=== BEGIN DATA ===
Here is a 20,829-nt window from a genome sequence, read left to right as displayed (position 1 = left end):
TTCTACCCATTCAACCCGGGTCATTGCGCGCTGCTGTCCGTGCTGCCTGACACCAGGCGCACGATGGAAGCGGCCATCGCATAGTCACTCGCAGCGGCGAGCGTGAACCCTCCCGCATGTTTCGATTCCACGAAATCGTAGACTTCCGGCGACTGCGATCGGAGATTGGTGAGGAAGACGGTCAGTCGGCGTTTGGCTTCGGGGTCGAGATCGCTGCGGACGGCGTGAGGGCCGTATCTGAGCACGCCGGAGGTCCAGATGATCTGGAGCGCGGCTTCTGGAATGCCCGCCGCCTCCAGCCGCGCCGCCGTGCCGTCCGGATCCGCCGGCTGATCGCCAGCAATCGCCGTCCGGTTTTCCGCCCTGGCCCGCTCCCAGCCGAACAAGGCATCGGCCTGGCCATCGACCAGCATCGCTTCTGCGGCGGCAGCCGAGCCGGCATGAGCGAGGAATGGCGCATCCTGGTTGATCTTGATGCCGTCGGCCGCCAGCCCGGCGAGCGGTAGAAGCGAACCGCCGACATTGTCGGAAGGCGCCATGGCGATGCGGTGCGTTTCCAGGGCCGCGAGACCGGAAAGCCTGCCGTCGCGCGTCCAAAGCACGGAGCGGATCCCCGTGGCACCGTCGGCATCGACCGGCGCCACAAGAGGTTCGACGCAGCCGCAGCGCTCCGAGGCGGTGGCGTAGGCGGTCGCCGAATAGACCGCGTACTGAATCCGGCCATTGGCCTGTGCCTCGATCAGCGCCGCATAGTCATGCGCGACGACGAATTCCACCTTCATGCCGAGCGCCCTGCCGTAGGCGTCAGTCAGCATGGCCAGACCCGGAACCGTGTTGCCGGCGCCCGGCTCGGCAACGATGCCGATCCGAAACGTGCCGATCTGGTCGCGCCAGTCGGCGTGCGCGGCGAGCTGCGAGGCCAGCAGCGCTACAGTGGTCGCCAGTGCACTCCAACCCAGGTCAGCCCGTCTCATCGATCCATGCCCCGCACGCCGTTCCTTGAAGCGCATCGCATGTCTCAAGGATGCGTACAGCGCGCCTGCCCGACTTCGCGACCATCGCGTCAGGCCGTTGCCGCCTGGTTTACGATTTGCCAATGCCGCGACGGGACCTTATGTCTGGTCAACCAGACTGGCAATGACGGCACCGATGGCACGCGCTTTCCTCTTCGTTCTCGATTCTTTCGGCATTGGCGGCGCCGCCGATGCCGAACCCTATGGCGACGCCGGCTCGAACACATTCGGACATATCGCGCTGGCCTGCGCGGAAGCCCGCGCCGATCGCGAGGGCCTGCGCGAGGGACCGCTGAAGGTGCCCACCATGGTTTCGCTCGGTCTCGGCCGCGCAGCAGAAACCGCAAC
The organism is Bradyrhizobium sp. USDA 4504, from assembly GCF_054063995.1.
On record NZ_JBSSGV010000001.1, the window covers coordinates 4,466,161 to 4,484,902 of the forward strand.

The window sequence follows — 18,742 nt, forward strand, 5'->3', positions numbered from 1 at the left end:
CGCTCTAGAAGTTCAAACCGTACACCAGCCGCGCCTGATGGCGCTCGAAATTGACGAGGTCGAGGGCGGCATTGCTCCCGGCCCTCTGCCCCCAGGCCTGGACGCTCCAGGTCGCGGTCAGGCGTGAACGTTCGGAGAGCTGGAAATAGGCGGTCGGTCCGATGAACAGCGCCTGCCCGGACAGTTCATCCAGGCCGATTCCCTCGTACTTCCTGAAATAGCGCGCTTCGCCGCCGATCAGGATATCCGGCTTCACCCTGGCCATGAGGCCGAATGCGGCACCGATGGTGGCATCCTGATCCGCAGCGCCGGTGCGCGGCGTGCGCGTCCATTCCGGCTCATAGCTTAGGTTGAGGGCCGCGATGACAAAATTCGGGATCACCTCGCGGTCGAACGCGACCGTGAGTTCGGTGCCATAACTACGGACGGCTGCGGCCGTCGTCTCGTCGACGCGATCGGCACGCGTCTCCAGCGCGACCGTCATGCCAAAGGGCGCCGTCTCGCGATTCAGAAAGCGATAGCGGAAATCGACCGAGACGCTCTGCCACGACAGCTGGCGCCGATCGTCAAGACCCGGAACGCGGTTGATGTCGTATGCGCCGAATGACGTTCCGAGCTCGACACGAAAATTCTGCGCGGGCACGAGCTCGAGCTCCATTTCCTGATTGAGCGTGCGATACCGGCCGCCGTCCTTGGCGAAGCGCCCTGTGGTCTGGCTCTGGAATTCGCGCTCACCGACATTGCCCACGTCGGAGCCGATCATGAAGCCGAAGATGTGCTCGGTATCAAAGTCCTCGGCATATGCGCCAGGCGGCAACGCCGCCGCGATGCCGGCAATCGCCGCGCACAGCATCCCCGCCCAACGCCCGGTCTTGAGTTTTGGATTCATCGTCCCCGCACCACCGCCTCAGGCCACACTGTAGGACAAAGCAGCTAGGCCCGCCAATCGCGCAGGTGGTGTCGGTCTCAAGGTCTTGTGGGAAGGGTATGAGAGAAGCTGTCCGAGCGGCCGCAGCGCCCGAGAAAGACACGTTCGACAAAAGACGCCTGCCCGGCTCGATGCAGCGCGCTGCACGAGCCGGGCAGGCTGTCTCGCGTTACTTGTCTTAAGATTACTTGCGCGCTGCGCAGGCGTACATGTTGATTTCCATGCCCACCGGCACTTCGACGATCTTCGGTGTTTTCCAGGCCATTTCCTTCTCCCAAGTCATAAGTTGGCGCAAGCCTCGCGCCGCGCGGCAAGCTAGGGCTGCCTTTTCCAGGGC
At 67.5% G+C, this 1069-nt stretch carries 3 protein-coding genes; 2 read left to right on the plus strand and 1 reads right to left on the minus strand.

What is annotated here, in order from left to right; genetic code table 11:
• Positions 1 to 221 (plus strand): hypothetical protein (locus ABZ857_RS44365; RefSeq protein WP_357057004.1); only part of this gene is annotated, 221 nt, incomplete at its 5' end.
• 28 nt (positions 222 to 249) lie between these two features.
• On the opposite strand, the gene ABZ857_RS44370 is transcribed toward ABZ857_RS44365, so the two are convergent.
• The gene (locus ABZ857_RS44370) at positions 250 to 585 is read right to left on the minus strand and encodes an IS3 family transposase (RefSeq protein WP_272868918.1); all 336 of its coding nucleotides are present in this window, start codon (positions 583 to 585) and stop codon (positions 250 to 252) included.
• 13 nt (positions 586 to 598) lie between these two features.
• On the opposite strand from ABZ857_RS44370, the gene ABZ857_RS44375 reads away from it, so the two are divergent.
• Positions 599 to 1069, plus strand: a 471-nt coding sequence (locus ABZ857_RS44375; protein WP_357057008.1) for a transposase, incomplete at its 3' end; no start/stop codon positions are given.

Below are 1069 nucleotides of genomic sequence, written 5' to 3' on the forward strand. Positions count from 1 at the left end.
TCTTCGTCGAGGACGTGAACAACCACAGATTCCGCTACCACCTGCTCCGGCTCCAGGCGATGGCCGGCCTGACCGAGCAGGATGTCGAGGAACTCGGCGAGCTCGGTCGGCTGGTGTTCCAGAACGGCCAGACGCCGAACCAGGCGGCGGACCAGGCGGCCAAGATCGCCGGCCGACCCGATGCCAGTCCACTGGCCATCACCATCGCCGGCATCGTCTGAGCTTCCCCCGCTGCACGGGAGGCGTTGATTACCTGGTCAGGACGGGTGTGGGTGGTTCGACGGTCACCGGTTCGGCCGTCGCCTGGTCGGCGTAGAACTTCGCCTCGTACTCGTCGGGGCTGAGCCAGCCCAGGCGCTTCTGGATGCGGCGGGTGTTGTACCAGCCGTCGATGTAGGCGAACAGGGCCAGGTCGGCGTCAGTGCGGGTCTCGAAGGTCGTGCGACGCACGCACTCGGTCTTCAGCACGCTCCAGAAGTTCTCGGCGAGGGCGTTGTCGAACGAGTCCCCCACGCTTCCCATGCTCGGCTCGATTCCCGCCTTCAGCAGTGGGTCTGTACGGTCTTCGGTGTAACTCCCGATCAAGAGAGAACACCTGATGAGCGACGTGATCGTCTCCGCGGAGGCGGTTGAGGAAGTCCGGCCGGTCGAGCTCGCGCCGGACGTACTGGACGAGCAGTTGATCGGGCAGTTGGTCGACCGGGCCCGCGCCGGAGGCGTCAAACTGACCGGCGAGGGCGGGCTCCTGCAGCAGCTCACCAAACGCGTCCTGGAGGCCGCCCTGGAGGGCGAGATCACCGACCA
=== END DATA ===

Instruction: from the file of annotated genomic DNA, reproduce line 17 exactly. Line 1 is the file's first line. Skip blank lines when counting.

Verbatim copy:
TCTTCGTCGAGGACGTGAACAACCACAGATTCCGCTACCACCTGCTCCGGCTCCAGGCGATGGCCGGCCTGACCGAGCAGGATGTCGAGGAACTCGGCGAGCTCGGTCGGCTGGTGTTCCAGAACGGCCAGACGCCGAACCAGGCGGCGGACCAGGCGGCCAAGATCGCCGGCCGACCCGATGCCAGTCCACTGGCCATCACCATCGCCGGCATCGTCTGAGCTTCCCCCGCTGCACGGGAGGCGTTGATTACCTGGTCAGGACGGGTGTGGGTGGTTCGACGGTCACCGGTTCGGCCGTCGCCTGGTCGGCGTAGAACTTCGCCTCGTACTCGTCGGGGCTGAGCCAGCCCAGGCGCTTCTGGATGCGGCGGGTGTTGTACCAGCCGTCGATGTAGGCGAACAGGGCCAGGTCGGCGTCAGTGCGGGTCTCGAAGGTCGTGCGACGCACGCACTCGGTCTTCAGCACGCTCCAGAAGTTCTCGGCGAGGGCGTTGTCGAACGAGTCCCCCACGCTTCCCATGCTCGGCTCGATTCCCGCCTTCAGCAGTGGGTCTGTACGGTCTTCGGTGTAACTCCCGATCAAGAGAGAACACCTGATGAGCGACGTGATCGTCTCCGCGGAGGCGGTTGAGGAAGTCCGGCCGGTCGAGCTCGCGCCGGACGTACTGGACGAGCAGTTGATCGGGCAGTTGGTCGACCGGGCCCGCGCCGGAGGCGTCAAACTGACCGGCGAGGGCGGGCTCCTGCAGCAGCTCACCAAACGCGTCCTGGAGGCCGCCCTGGAGGGCGAGATCACCGACCA